In short, it was a near perfect month for the young Herta.

“It’s super special to win in Indy and to get do the triple there at a place that’s so nostalgic, it’s a pretty cool feeling,” Herta told NBC Sports about his Indy success.

And all three were thrilling drives in which Herta spent the entire time battling with rivals – Santi Urrutia on the IMS Road Course, and the aforementioned O’Ward and Kellett, and Urrutia as well, in the Freedom 100.

Colton Herta edged Pato O’Ward to win the Freedom 100. Photo: Indianapolis Motor Speedway, LLC Photography

Herta is no stranger to winning – he won twice in 2017 (Race 2 at St. Petersburg and Race 2 at Barber Motorsports Park) – both times in dominant fashion.

As he explained, it isn’t necessarily more challenging to dominate a race versus battling rivals the entire way, but different mindsets are required to survive each.

“It’s a different skill set,” he asserted. “Obviously when you start up front, there’s a lot more pressure to perform, so it’s more about managing the gap to the guys behind. Whereas you’re not as nervous when you’re in the back of the pack, because you can’t go any further back. So there’s less nerves going into the race. And it’s more about attacking the whole time and taking a little more risk.”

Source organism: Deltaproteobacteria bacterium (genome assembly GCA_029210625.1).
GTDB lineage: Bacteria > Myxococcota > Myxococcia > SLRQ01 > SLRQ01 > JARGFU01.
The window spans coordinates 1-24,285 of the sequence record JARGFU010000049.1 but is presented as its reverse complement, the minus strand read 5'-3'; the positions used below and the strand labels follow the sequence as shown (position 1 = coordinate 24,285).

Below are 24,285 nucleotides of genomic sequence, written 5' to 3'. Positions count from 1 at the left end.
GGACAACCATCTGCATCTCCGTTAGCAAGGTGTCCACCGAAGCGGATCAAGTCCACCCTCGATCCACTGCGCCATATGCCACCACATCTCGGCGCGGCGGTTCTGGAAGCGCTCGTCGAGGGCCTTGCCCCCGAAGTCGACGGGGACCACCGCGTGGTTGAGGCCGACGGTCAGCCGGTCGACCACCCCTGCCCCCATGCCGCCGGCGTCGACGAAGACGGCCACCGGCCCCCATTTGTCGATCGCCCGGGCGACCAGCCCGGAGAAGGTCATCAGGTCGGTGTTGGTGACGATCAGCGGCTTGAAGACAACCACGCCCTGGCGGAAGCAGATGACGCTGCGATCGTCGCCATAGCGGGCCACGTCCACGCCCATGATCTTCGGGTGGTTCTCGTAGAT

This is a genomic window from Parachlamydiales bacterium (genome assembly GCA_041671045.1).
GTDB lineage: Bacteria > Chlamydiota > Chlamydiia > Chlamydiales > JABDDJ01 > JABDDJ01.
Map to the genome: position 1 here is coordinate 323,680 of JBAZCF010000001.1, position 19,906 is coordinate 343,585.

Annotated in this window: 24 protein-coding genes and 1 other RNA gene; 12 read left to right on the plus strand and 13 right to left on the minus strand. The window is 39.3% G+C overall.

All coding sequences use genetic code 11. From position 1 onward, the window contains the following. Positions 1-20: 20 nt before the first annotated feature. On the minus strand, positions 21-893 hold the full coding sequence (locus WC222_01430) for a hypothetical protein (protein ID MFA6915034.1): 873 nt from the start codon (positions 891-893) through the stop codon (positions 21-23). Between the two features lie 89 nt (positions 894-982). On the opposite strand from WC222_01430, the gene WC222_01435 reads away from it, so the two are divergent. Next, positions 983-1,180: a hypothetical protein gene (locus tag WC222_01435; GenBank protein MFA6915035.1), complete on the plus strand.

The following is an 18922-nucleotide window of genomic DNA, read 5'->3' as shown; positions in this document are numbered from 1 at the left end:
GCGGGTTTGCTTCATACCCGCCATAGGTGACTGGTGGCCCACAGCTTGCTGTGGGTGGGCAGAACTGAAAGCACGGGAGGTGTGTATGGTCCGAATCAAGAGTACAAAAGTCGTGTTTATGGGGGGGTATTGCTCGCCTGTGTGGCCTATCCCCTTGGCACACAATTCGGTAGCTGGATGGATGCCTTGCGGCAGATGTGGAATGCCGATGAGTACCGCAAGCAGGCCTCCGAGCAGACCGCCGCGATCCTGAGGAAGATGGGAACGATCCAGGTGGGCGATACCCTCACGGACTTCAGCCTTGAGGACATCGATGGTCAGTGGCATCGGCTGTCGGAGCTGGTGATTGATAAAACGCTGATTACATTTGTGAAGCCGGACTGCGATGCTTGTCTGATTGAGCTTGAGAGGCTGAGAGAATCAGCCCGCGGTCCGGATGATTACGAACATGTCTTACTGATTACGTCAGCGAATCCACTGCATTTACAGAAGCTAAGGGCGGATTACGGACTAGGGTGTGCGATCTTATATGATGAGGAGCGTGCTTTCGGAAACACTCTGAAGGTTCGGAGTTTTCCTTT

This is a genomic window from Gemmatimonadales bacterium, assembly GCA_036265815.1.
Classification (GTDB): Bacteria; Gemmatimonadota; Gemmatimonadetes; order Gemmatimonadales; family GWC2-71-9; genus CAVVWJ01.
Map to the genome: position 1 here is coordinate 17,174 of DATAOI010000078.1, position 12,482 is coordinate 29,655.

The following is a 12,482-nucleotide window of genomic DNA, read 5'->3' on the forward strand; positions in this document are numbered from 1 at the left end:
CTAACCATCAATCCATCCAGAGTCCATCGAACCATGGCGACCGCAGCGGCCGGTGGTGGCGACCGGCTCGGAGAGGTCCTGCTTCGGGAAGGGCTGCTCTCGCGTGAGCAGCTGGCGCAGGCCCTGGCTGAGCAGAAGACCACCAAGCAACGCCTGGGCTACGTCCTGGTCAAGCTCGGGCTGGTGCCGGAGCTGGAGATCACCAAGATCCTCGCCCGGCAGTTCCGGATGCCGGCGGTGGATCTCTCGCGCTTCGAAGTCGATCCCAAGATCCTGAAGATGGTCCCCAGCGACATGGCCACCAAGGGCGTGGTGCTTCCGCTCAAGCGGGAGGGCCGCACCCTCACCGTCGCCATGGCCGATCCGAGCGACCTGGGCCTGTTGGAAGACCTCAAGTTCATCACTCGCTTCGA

In discussing his Indy victories more, Herta detailed that outdueling opponents in intense duels – like the ones at Indy – comes down to thoroughly analyzing one’s opponents and making aggressive, yet smart passes.

“You can see what the guys are doing ahead of you, and obviously if you follow them for a lap or two you can see where they’re struggling and you can make up ground on them,” he explained. “And that’s the biggest thing: going for an overtake that you can make – especially when you’re in the running for a championship fight like this – going for an overtake that you know you can make without taking a massive risk, and kind of seeing the tendencies of the car in front of you and where they’re struggling and when you’re making up time.”

Herta’s run of recent success comes as more evidence of a driver who appears to be more polished than he was last year. While blisteringly fast – Herta captured seven poles in 2017 – there were also a number of errors that kept him from making a more serious championship challenge.

Though Herta began 2018 with a somewhat ominous crash in Race 2 at St. Pete, the rest of his season has been much cleaner. He finished third in Race 1 at St. Pete and second and third at Barber Motorsports Park before his run of victories at IMS.